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Like A Tree

May I make of my life a prayer,
wearing my years like a tree;
its flocks of leaves singing
their tender vibratos,
its gaunt limbs pouring
blue rivers of shadow
over snow. May I honor
the wounds inscribed
on my body. During times
of drought may I plumb
the holy water of rain
in my heart.

-- Marguerite Bouvard
Wellesley, Mass.


There’s a certain feeling found

in the let go
slide low
touch bottom
deep pool
all around sound
of blues;

in loose-jawed
long-neck guitars
up heavenward.

The Got-Nobody Woes
World-on-my Back track
and Three-Pennies blues.

-- Sr. Kimberly M. King, RSCJ
Grand Coteau, La.

A Good Hour

After playing a good hour,
easing the audience
into the place we share with God,
the leader, years of hard road on his face,
put his horn down, stepped to the mike,
and spoke for the first time.

Instead of How y’all doin’ tonight? or
It’s good to be back in Memphis,
he let enough silence pass
to make everyone squirm a bit
before saying, in the voice
of a grandfather soothing
the grandbabies,

Everything is gonna be all right.
We’re gonna make it, God willing.
Just barely, I think.
But we’re gonna make it

-- Dale Wisely
Birmingham, Ala.

The Moment of Decision

Maiden Teresa West,
my eighth grade teacher,
six foot one,
jaw assertive,
resolute of step,
eyes without eyelids,
is said to have
smiled once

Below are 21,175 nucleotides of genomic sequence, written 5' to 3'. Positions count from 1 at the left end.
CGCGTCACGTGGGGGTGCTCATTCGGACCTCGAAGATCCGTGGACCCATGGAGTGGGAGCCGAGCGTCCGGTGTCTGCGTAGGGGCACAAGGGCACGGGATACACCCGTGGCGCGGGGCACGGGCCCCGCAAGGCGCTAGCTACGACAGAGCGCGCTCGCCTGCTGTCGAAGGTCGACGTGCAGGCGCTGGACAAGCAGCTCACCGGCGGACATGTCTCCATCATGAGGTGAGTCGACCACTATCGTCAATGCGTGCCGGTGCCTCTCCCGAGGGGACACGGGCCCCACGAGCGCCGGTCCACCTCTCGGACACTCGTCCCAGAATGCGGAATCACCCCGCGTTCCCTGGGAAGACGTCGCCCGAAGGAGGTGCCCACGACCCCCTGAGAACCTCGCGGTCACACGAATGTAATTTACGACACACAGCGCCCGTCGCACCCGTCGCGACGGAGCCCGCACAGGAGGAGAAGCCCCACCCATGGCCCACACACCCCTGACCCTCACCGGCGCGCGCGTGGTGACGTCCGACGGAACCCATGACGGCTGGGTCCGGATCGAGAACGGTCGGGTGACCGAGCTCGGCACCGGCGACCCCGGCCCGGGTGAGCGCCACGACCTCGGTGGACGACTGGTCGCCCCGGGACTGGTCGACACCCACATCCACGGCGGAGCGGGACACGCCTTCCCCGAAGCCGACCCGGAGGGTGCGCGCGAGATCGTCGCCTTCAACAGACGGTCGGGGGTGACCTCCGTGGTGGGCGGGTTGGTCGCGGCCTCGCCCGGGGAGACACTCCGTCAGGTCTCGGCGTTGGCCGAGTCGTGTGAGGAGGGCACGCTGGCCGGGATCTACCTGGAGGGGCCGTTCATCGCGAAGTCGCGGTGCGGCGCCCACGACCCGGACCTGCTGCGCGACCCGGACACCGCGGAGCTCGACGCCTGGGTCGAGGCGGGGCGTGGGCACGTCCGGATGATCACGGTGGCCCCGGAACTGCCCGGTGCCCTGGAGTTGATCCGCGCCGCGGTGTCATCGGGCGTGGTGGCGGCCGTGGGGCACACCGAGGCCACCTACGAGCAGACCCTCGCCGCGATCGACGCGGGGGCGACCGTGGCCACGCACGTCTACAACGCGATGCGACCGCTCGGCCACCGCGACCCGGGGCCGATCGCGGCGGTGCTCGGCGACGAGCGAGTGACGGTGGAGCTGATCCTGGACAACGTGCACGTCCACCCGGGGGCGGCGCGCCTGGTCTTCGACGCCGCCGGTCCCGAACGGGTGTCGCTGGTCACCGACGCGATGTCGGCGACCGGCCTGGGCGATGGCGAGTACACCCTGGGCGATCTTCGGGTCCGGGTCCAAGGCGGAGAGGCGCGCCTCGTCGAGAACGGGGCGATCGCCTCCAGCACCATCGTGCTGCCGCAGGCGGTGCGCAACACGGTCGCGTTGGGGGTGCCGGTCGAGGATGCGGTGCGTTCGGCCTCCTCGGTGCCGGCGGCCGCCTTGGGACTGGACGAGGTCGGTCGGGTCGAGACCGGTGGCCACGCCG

(her first student,
Julius Caesar),

towering down
the aisle of desks,
caught me passing
lovely notes
to lovely Mildred,

the superintendent’s daughter,
who had opal eyes
only for Kermit Fadness
(farmer hulk
of wavy hair).

Defeated in love,
disgraced before the school,
banished to the Alcatraz
of the nearest cloakroom.
I will be a monk.

-- Fr. Kilian McDonnell, OSB
Collegeville, Minn.


Any war is uncivil --
Cain taking Abel
to the field, letting blood
from the neck of his brother,
neighbor, spew onto the land.

Flanders’ poppies,
and the crosses of Petersburg
are small reminders
of what we make of those meadows --
hell out of heaven.

-- Anne Heutte

2003 in Poetry

2002 in Poetry

2001 in Poetry

2000 in Poetry

1999 in Poetry

Poems should be previously unpublished and limited to about 50 lines and preferably typed. Please send poems to NCR POETRY, 115 E. Armour Blvd., Kansas City MO 64111-1203. Or via e-mail to poetry@natcath.org or fax (816) 968-2280. Please include your street address, city, state, zip and daytime telephone number. NCR offers a small payment for poems we publish, so please include your Social Security number.

National Catholic Reporter, January 24, 2003